*Cardi B, Howard Stern, and the in-studio producers heartily laugh*


I am currently reading Jayna Brown’s spectacular study, Babylon Girls: Black Women Performers and the Shaping of the Modern,(4) wherein the professor and scholar assembles an extensive history of the ways that fin-de-siècle American Black women used performative dance as a means of reclaiming corporeal freedom and exercising unprecedented POWER. Like Cardi B, each of the named and unnamed performers in her book deeply comprehends that wet nursing, washing clothes, birthing slaves, scrubbing floors, sewing, and washing dishes would not afford them any radically new uses of their freshly-Emancipated bodies nor the spiritual and economic means to move throughout the world as they pleased. Launching her work from the premise “that the body is a fundamental location to look for forms of response to regimes that are, in the first instance, based on the very fleshy practices of violence and physical coercion,”(5) Brown turns to performative dance to find novel corporeal expression among Black women one generation removed from slavery.  

As a result of her studies, Brown finds what I find when I listen to Cardi B, recall partying at Magic City during my college days, and observe in the five works of art that I’ve chosen to accompany this essay: members of a Black female avant-garde claiming POWER over their destinies in spite of racist and sexist conventions thrust upon them by Black Respectability Politics and White Supremacy. Both of these conventions serve to distract Black women from the bottom line realities of capitalism, which mandate that capital and intergenerational wealth are the only guarantors of individual autonomy. 

Moreover, the qualities that make each work so rich are themselves a response to the unique conditions that these conventions create in the lives of Black women - a complex register of time in response constant, deadly surveillance; a unique relationship with race stemming from ubiquitous sexual concubinage on slave plantations; and an expansive notion of womanhood because their relationship to labor, blackness, and maleness leaves them singularly unprotected by American law and custom. All of these contribute to the unique suite of aesthetic strategies that these artists so cleverly employ that allow their work to signify on multiple levels to wanted and unwanted audiences alike. Here, Camp, farce, race play, sex appeal, and ambition are not strategies to avoid at all costs. Instead, they are a means by which women burdened by the most impossible combination of expectations and realities can distract their overseers from the fact that they are living life on their own terms. This is precisely the conclusion that these conventions aim to thwart.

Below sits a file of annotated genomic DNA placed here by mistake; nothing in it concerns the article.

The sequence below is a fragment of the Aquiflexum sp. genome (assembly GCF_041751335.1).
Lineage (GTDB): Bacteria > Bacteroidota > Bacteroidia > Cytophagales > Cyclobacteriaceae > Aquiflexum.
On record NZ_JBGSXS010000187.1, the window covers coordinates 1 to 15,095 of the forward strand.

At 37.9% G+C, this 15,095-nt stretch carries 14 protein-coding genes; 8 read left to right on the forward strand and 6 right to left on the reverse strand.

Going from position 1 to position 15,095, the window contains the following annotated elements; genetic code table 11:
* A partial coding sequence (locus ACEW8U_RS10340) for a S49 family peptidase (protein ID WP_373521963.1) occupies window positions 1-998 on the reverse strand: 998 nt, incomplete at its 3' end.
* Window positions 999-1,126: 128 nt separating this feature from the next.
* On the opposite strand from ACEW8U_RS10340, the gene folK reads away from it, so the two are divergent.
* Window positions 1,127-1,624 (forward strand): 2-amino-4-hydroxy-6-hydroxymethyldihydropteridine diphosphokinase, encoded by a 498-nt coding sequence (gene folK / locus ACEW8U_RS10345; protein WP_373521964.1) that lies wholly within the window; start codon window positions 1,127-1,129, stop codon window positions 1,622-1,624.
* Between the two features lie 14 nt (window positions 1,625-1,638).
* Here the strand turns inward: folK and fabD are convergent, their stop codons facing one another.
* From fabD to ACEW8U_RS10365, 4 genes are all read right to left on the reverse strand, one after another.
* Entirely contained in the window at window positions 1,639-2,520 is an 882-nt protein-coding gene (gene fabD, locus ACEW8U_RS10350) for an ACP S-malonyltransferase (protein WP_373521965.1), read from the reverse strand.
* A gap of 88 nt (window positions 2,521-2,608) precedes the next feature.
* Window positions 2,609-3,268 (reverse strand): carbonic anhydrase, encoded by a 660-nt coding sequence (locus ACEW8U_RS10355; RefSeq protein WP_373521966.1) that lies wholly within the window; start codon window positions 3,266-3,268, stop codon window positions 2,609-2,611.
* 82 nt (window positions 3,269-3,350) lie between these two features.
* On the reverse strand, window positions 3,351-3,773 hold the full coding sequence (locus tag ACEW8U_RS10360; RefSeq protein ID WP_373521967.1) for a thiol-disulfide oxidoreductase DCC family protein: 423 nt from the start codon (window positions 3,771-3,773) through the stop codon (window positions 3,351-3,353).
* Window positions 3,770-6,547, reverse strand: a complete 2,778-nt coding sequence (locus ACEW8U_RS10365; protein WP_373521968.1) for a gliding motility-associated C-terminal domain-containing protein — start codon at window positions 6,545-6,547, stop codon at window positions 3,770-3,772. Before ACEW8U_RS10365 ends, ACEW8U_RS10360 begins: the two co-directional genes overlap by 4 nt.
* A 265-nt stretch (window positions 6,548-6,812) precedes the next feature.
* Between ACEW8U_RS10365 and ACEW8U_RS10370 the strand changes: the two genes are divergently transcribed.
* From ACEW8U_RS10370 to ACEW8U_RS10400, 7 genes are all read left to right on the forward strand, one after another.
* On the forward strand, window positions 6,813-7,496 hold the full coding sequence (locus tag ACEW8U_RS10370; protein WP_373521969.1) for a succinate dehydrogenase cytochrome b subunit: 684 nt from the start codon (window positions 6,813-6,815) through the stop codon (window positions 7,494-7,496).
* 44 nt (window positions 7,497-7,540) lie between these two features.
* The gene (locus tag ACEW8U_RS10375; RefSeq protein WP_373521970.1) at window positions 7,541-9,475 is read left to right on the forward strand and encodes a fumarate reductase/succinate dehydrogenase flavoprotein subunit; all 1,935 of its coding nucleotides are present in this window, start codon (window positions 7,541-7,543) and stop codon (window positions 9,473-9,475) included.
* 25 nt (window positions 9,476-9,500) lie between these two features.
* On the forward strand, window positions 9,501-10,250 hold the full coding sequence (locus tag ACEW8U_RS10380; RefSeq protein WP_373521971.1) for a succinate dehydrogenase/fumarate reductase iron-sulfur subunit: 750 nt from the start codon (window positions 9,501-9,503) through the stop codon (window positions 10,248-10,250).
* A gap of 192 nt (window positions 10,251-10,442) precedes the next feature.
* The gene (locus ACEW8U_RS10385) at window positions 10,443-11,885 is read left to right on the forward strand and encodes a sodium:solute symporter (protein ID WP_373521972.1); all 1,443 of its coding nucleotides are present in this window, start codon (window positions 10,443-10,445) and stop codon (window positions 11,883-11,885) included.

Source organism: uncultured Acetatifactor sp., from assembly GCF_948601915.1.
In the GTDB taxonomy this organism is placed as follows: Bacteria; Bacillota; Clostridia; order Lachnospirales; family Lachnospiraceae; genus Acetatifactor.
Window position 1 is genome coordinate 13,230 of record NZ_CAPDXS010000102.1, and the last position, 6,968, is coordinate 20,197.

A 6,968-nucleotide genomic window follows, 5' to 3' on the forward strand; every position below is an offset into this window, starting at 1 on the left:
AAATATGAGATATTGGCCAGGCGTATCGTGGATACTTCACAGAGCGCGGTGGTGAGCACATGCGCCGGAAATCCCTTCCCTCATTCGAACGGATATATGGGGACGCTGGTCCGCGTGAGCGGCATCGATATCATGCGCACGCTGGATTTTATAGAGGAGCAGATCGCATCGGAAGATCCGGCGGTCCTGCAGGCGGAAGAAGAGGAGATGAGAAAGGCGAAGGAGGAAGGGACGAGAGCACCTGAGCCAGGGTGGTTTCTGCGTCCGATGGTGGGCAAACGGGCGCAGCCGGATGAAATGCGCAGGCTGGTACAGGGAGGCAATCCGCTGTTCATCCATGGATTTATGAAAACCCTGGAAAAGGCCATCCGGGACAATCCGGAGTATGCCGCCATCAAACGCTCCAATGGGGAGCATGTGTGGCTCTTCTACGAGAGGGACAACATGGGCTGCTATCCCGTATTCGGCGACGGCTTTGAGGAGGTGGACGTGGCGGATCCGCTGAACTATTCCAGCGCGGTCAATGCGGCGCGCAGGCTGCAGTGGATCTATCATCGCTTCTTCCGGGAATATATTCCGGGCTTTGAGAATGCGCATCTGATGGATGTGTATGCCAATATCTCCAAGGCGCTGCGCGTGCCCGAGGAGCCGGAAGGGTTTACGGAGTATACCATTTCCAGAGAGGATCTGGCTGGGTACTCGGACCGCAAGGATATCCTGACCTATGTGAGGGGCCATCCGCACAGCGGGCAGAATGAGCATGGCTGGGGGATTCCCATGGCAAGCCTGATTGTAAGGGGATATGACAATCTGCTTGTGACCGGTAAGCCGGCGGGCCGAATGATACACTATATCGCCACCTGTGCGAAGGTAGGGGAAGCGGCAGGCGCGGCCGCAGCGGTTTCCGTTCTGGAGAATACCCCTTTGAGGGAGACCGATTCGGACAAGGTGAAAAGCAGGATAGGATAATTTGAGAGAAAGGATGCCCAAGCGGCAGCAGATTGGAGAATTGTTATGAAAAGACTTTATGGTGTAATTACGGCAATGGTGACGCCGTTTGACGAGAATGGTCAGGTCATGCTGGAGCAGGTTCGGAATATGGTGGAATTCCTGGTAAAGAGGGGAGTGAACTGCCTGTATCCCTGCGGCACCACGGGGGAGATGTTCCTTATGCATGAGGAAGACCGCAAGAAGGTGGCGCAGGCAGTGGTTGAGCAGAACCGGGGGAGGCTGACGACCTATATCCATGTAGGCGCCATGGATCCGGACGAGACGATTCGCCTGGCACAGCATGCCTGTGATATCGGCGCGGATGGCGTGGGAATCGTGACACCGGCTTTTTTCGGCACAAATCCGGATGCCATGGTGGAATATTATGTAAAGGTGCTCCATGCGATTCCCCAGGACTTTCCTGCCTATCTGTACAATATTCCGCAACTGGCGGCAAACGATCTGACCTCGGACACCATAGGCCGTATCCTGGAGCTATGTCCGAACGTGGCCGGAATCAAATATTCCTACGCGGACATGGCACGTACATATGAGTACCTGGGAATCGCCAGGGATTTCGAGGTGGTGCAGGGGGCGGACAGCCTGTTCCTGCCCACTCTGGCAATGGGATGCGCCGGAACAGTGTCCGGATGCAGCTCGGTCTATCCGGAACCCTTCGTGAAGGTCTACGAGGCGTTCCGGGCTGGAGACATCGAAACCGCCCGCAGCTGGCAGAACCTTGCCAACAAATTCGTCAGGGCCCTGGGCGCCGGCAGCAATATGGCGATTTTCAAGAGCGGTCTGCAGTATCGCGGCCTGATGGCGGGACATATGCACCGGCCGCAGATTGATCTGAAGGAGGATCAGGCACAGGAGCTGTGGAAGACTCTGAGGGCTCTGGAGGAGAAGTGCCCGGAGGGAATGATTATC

Kenya (Robinson) and Qualeasha Wood smirk back at The Gaze. Kezia Harell dreams in mythological, comedic, and fantasy genres. Cardi B puts on a show since you want to know “why” she chose to strip to get free. And Caitlin Cherry paints a version of Black womanhood influential enough to make the Kardashians billionaires, yet mysteriously absent from the art world’s recent obsession with the Black figure. Each work is paired with a relevant quote from Brown’s treatise so that we might see their work in the context of this important lineage of the Black American, female avant-garde.


  1. “Cardi B Looks Back on Her Time in Strip Clubs.” YouTube, uploaded by The Howard Stern Show, 28 Dec. 2018,
  2. “2/Letting the Flesh Fly .” Babylon Girls: Black Women Performers and the Shaping of the Modern, by Jayna Brown, Duke Univ. Press, 2008, pp. 88. Quoting former slave Sarah Wooden Johnson describing her newfound sense of temporal ownership after being freed from her plantation.
  3.  “Cardi B Looks Back on Her Time in Strip Clubs.” YouTube, uploaded by The Howard Stern Show, 28 Dec. 2018,
  4. Jayna Brown, Babylon Girls; Black Women Performers and the Shaping of the Modern (1st ed. 2008)
  5.  Jayna Brown, Babylon Girls; Black Women Performers and the Shaping of the Modern 15 (1st ed. 2008)

Kendra Jayne Patrick directs an itinerant, eponymous art gallery based in New York City. The program is focused on exhibition-making and symbology related to the twenty-first century avant-garde, specializing in post-conceptual and post-internet sculpture, digital, photography, and painting.